The World Bank has expressed worry at Nigeria’s low investment in health and education, describing the outcomes as poor.
This comes as the country was ranked 152 out of 157 countries in the first ever Human Capital Index released by the World Bank Group.
World Bank president, Jim Yong Kim, while unveiling the report on Thursday at the ongoing annual meetings of the World Bank Group and International Monetary Fund (IMF) in Bali, said many African countries including Nigeria were in the red zone because of low budgetary allocation to health and education.
Responding to a question on the performance of Nigeria in the index, Kim said: Nigeria, unfortunately, ranks 152 out of 157 countries in the Human Development Index.
“We provide quite a bit of support for Nigeria in terms of the health budget. But we feel that the overall spending on health is far too low, 0.76% of GDP. And also the educational outcomes in Nigeria are very poor.
“Many African countries are in the red zone. I think that the World Bank has to take some responsibility for having emphasized hard infrastructure, roads, rails, energy, for a long time.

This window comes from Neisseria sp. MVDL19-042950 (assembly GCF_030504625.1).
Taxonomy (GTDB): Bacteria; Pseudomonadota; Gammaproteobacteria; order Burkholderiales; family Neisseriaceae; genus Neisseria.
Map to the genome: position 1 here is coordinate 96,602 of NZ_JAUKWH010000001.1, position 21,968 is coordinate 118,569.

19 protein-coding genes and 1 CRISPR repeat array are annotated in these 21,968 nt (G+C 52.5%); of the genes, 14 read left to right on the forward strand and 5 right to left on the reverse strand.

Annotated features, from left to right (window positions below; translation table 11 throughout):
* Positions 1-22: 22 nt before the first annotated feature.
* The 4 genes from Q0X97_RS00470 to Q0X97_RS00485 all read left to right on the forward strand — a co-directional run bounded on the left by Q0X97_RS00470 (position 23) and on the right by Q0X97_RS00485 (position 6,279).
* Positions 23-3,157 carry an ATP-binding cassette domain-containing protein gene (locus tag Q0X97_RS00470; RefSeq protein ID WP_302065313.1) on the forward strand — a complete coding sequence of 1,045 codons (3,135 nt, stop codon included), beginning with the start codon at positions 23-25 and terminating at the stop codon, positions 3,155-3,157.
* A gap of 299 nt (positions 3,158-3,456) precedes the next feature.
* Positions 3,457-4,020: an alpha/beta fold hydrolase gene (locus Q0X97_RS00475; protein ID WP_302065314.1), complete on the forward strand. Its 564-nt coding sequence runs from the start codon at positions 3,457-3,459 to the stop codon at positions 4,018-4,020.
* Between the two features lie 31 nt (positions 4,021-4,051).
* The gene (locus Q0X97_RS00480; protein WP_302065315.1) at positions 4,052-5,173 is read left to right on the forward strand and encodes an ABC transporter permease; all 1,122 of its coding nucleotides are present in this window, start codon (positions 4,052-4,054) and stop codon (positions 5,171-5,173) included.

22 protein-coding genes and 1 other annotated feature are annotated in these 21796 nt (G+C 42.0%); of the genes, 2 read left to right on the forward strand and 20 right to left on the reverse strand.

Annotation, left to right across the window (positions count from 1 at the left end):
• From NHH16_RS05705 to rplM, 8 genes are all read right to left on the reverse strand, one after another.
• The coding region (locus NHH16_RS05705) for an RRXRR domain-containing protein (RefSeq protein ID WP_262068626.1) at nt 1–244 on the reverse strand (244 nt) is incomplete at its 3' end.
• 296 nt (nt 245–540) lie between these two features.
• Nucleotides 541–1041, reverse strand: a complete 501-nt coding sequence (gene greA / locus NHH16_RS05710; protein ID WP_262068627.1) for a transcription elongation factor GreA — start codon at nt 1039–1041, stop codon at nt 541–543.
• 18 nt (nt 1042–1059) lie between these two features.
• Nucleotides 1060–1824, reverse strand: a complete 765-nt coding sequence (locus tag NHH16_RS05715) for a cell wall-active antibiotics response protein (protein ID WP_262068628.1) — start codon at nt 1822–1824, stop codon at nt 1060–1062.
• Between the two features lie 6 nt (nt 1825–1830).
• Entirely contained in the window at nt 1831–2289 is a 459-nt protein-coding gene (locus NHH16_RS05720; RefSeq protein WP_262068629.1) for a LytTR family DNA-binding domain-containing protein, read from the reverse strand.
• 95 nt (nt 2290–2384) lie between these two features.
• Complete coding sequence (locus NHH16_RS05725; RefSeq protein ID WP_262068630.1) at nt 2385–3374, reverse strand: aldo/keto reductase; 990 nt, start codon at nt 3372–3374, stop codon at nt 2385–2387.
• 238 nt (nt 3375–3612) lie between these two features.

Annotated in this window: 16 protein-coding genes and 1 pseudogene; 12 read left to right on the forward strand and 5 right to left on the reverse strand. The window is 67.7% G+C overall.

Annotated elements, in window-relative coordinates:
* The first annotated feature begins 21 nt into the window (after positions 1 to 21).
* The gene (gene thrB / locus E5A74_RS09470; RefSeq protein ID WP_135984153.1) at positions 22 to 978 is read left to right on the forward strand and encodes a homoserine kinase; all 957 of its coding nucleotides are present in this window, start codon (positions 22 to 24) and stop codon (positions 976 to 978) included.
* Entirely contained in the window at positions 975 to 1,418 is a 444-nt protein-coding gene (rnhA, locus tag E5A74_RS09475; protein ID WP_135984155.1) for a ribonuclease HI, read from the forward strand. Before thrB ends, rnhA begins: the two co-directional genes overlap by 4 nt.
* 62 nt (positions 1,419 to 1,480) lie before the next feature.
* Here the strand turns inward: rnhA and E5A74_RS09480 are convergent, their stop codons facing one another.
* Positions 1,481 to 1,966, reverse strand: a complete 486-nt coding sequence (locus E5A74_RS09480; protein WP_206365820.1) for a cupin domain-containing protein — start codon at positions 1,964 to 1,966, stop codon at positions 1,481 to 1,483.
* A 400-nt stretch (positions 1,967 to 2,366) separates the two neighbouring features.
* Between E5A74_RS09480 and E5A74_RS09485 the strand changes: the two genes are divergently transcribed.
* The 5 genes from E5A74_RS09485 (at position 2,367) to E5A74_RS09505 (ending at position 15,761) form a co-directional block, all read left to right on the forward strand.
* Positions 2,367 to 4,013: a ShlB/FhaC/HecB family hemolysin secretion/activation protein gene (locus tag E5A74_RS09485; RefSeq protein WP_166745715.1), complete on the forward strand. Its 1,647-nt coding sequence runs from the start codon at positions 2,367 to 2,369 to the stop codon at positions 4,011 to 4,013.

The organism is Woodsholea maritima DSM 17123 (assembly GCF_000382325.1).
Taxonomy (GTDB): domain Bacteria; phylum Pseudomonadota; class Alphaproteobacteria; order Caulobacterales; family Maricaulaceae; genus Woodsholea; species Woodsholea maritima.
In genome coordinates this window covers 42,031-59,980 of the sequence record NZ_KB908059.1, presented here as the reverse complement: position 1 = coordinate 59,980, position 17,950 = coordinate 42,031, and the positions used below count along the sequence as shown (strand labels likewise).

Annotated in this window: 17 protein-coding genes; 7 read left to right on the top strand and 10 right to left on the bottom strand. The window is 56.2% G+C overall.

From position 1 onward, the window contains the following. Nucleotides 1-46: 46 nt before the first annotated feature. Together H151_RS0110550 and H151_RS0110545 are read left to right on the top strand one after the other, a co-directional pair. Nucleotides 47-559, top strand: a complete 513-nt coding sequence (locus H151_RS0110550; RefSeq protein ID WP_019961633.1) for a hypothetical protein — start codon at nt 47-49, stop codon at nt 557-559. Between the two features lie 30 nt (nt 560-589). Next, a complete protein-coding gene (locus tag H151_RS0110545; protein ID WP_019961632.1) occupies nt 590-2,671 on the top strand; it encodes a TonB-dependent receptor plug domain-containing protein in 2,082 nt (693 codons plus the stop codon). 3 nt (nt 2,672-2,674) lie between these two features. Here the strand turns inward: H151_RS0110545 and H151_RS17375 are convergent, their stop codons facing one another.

“And you know, that changed about 20 years ago. But there has still been the bias that says ‘You know, we’ll invest in hard infrastructure and then when we grow rich, we’ll have enough money to invest in health and education’.
“We’re now saying that that’s really the wrong approach, that you’ve got to start investing in your people right now.”
Kim urged African leaders to budget more for health and education.
“This is a very loud message to Africa. Africa needs to invest massively in education. The message here is that Heads of State and Ministers of Finance have to take responsibility.
“What’s happened is in many African countries if they don’t receive grant-based financing they simply don’t spend on health and education”.
In her remarks, IMF Managing Director, Christine Lagarde, advised the government to tighten monetary policy and ensure that refineries work for the benefit of citizens.
She said: “I would certainly start with a tight monetary policy, higher non‑oil revenue mobilization.
“I remind you that domestic revenue mobilization is 5 percent of GDP in Nigeria, and that is just way too low, relative to where Nigeria should be in order to address the issues of health, education, proper social spending on the people.
“That would certainly be a very strong recommendation that I would give her. And structural reforms that would probably include really making sure that the refineries and the oil equipment that is available in Nigeria works well and works for the benefit of Nigeria.”